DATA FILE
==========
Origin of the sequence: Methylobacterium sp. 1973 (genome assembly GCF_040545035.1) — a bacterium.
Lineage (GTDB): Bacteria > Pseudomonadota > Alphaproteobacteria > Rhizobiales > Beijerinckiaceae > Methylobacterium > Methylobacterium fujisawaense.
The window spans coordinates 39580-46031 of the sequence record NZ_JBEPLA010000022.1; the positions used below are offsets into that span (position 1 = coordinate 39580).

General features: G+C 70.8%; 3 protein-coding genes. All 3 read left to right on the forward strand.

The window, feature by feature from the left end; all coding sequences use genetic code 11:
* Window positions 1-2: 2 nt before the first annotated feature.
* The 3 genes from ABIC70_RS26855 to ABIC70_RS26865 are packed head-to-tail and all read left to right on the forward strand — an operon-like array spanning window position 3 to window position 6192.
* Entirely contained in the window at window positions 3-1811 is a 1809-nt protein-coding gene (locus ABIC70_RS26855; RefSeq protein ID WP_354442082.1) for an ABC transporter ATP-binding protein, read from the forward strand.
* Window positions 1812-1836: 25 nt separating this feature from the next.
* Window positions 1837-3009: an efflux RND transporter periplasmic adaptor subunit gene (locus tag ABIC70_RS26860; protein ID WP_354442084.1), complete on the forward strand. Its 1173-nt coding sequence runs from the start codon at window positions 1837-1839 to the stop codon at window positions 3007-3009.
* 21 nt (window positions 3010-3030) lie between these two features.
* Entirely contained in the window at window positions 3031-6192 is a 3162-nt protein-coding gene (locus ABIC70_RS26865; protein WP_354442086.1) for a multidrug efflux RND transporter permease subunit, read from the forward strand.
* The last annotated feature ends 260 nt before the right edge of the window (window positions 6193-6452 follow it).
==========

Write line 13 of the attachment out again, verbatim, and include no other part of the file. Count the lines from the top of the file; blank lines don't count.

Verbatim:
* The last annotated feature ends 260 nt before the right edge of the window (window positions 6193-6452 follow it).